Class Acts


Leon Roberts, a professed “doodler” works on a piece in Jaqui Jeffrey’s drawing class.  He has notebooks full of nature doodles including trees and streams.  When his father heard he wanted to be an artist, he said, “Prepare to be hungry.”  So he went into the family funeral home business.

Leon Roberts, a professed “doodler” works on a piece in Jaqui Jeffrey’s drawing class. He has notebooks full of nature doodles including trees and streams. When his father heard he wanted to be an artist, he said, “Prepare to be hungry.” So he went into the family funeral home business. |

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The Healing Arts

GCC drawing class can lead to Fine Arts degree

At first, Bits Siller only wanted to fill her time once she retired — then tragedy struck and she needed to find solace.

She turned to Gila Community College (GCC) teacher Jaqui Jeffrey’s art classes to immerse herself in the healing powers of art.

“I find them therapeutic,” said Siller, still grieving after the loss of her daughter.

Jeffrey teaches Fundamentals of Design, Color and Design, Drawing, Acrylics, Figure drawing, and Sculpture. All her classes are designed to move the serious student toward an associate’s degree in art — or to learn how to create satisfying drawings.

Siller started by taking Jeffrey’s Fundamentals of Design. She learned the rules and regulations of how to create an interesting piece, from the rule of thirds to positioning objects to keep the viewer focused on the center of interest.

As she created drawings, she started to heal.

“I would sit and cry and feel better,” she said of drawing pictures that expressed her grief. In her house, she has a couple of pieces she has framed that continue to bring her comfort.

Now, she says, she takes classes to learn how to better create art.

In her drawing class, Jeffrey exposes students to the different tools they have available to make drawings.

Some days in her drawing class she focuses on charcoal, others, pencil or ink.

Today, a student has asked her to introduce the class to working with colored pencils.

Jeffrey sat surrounded by students carefully following the directions on how to draw and color an apple from an instruction book one of her students brought to class.

“What’s next, Ted?” asks Jeffrey as her apple sits looking finished down to the complexity of colors.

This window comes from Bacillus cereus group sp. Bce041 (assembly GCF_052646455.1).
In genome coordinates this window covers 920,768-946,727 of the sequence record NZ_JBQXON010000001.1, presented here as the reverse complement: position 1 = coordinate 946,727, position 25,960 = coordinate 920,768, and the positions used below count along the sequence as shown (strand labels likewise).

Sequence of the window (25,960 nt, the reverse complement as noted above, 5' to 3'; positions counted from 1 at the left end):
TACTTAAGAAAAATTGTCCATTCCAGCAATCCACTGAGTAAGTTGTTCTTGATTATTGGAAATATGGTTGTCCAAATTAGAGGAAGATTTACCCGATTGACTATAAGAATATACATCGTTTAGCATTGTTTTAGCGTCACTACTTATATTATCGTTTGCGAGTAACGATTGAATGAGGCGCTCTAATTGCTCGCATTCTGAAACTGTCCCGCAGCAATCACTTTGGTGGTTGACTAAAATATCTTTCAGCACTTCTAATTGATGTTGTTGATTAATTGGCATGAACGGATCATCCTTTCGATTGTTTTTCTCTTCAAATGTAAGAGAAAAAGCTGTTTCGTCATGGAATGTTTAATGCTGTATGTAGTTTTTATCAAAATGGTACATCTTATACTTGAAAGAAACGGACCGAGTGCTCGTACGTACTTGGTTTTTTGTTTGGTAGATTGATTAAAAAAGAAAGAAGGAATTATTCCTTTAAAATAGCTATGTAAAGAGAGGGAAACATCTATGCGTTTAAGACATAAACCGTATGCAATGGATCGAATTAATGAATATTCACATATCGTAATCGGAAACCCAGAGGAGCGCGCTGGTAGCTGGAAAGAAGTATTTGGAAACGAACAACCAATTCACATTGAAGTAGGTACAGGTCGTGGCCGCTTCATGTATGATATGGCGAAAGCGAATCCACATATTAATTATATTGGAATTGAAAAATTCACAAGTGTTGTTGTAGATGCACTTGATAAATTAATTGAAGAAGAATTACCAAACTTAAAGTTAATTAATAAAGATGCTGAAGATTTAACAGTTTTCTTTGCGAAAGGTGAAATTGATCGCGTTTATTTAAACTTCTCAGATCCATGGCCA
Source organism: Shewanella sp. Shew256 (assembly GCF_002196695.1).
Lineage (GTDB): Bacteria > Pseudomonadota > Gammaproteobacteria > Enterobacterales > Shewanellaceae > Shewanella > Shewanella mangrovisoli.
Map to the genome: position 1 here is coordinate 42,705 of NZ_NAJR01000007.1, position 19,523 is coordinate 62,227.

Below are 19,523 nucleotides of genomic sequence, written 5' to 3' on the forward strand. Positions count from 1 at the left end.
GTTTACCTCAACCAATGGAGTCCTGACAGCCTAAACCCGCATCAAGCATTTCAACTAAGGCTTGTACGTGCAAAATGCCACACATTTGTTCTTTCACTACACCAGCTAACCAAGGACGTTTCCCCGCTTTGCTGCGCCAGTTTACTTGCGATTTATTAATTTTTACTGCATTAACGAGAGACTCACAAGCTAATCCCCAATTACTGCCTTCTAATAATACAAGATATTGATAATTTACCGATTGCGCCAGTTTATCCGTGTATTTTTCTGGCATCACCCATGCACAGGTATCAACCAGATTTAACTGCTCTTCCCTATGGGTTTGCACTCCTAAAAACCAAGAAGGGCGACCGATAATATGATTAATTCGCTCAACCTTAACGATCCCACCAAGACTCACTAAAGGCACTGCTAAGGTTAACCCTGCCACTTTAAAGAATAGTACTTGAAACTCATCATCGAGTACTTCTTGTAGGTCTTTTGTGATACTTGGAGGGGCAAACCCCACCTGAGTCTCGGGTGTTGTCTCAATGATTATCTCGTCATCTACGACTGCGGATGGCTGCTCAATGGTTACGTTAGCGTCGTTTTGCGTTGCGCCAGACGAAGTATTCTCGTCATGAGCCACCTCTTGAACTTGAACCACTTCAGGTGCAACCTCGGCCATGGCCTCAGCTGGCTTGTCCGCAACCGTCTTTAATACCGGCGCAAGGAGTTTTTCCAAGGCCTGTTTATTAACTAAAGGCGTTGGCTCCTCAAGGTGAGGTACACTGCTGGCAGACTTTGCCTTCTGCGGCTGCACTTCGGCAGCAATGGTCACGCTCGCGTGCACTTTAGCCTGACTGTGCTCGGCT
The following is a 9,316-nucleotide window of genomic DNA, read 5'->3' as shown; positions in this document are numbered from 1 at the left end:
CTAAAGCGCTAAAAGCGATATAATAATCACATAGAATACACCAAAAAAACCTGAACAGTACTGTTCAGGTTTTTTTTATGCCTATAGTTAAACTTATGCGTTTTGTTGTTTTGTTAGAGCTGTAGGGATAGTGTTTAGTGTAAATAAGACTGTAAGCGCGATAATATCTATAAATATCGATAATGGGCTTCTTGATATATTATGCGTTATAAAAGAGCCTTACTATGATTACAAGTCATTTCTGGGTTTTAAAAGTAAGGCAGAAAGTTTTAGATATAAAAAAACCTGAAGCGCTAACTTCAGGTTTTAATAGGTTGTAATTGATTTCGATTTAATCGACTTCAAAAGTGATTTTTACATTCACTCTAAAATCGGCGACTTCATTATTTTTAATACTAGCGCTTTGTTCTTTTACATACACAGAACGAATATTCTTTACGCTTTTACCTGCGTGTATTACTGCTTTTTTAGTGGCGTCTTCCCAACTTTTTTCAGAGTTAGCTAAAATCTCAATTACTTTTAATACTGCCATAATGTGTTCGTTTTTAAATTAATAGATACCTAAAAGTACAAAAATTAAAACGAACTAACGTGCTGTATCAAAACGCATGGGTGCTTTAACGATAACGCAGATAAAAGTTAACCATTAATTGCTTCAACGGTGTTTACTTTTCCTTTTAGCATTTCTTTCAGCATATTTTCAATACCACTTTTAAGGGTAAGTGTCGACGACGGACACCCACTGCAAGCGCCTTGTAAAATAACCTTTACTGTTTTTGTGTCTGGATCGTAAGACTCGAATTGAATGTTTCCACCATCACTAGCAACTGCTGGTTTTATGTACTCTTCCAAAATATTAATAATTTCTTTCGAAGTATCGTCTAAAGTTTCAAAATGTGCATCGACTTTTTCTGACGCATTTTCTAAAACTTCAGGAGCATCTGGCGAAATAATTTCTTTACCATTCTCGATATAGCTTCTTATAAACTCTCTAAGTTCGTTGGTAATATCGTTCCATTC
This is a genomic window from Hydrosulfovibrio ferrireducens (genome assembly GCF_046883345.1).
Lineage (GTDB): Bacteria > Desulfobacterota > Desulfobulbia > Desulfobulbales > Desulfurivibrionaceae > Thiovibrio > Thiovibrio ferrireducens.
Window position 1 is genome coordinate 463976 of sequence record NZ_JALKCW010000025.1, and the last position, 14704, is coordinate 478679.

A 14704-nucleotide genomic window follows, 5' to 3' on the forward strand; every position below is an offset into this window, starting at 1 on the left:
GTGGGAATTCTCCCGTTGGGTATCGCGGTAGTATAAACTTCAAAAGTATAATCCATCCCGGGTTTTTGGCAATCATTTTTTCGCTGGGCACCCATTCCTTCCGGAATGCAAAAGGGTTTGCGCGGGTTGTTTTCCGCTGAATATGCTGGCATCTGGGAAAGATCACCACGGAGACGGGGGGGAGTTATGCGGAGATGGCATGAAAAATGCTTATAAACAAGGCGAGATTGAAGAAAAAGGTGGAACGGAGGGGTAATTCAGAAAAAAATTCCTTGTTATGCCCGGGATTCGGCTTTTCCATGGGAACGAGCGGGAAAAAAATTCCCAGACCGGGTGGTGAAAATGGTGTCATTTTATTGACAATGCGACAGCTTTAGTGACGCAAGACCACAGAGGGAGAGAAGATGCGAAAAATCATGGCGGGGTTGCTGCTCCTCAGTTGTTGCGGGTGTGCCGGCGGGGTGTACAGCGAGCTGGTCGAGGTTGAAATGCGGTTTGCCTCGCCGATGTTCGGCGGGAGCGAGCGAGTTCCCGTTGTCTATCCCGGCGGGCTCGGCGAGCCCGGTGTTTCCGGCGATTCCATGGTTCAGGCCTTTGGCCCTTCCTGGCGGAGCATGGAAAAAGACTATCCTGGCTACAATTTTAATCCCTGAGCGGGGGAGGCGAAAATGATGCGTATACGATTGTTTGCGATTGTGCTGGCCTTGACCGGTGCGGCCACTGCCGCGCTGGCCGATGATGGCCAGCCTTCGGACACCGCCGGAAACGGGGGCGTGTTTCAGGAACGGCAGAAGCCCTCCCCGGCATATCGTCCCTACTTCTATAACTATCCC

“We’re going to color the stem,” said Ted Harmon, a retired engineer. He used to work as a project manager for Ford motors. Taking charge of the apple-drawing project synchronizes perfectly with his past experience.

“Color the stem with indigo blue, Tuscan red, orange, apple green, light violet and top it off with cream,” said Harmon.

“Is this neurotic or what?” asks Jeffrey referring to the complexity of the instructions, but actually, she knows quite a bit about psychology.

She has a master’s degree in the subject. In fact, she started her career at GCC teaching the psychology class. Yet, because her undergraduate degree is art education, the dean quickly moved her into teaching those classes.

Her classes have made a difference to Siller. She admits Jeffrey helped her through her tough time. The two have a comfortable rapport, as does the whole class with Jeffrey.

Her drawing class gathers around, as she draws the apple, soaking up what she has to teach of the techniques and tools of the craft.

“See how rubbing the whole picture gives this apple a sheen?” asks Jeffrey.

“Ahh!”

“How beautiful!”

“It works!” the students respond.

Even having watched it take shape, they can scarcely believe the layers of colored pencil could give such a realistic feel to the apple.

Besides teaching her students how to enhance their art, Jeffrey collaborated with Dean Pamela Butterfield to create the associate’s degree in fine arts. In May, the first student to complete the new program will graduate with a degree in Fine Arts.

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Academic DeDecathlon students work with advisor Kristi Ford to prepare for a presentation at the Gifted and Talented Showcase

Showcasing gifts of Payson students

The annual district-wide Gifted and Talented Showcase displayed the talents of Payson’s students as the delectable scent of green chili burros wafted through the air.

From science and history projects to art, music and performance, the students wowed parents, teachers and administrators on Thursday, April 26 in the Rim Country Middle School cafeteria.

Parents from the parent-teacher organization PAAL (Payson Association for Advanced Learners) offered a green chili burro, or vegetarian burrito dinner as a fund-raiser for their trip to New York in March 2013. The group raised $700 for travel costs.

Principals Will Dunman and Yvette Harpe, Kathe Ketchem and Anna Van Zile and Julia Randall Elementary Principal Rob Varner dropped by to revel in the achievements of their children.

Outgoing superintendent Casey O’Brien, incoming superintendent Ron Hitchcock and school board members Barbara Underwood and Matt Van Camp wandered the room speaking with parents and children. At a performance area set up in one corner, violin, horn and various other musicians played. Tyler Aguirre and Tyler McMinimy, state champions from the Mock Trial club, re-enacted their final award-winning arguments from the state competition to laughs from the audience.

The students from Academic Decathlon presented what they did over the year.

“The kids were excited to show off their work and were so proud to hear their parents talk about how well they did and how impressed that they were,” said event organizer Marlene Armstrong. For the past few years, she and RCMS language arts/social studies teacher Kristi Kisler have put together the showcase.

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